Lisbon’s Maritime Museum was created to honor Portugal’s naval achievements, starting from the 15th Century, the age of the great geographical discoveries.
The museum is the western wing (left in the photo) of the Jeronimos Monastery, but it was built 350 years after the start of the monastery.
The Maritime Museum (also referred to as the Navy Museum) shares the wing with the National Museum of Archeology.
The museum dates from 1863, when King Luis I started to collect sailing-related items. The king’s collection grew over time, and it led to establishment of the Maritime Museum, which opened in 1963.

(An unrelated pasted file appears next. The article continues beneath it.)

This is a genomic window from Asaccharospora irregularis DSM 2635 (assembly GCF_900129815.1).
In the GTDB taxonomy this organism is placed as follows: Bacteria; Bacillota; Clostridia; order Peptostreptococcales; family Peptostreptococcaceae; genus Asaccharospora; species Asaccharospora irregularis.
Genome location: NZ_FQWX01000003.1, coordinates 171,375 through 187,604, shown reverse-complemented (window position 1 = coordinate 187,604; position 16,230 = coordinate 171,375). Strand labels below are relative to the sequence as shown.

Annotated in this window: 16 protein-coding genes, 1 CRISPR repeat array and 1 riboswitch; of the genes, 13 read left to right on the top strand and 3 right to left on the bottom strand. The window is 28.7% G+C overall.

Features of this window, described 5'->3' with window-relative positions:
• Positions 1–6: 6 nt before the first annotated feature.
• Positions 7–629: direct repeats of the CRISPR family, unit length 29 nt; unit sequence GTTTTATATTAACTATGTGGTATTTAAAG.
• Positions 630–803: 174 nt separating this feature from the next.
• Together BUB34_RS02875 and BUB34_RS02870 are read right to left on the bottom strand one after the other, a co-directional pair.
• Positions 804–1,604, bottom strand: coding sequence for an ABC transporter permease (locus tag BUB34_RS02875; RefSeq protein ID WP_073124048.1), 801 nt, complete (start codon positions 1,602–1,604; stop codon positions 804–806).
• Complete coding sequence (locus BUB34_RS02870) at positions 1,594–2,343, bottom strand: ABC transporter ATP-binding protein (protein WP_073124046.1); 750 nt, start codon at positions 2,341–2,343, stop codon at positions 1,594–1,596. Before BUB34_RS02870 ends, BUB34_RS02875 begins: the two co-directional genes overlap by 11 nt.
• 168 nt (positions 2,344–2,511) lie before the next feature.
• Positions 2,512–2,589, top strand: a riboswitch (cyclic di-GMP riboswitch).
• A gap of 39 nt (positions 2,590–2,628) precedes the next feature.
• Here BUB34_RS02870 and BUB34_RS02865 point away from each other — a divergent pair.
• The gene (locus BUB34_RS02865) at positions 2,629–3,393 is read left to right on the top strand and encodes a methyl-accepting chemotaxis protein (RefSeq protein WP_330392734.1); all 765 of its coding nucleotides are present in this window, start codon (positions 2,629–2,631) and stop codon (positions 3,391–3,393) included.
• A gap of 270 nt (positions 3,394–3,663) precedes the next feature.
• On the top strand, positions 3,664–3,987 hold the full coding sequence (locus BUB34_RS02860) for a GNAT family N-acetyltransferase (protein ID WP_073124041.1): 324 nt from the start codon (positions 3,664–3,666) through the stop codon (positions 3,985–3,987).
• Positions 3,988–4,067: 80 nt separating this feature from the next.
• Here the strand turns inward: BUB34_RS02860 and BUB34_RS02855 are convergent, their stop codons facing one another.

The collection features old maps, models of ships, 18th Century royal ceremonial barges, sailing instruments (including the world’s largest collection of astrolabes), charts, paintings and archeological findings related to seafaring. We thought the life-size ancient ships below helped make the museum worthy of Portugal’s naval pedigree.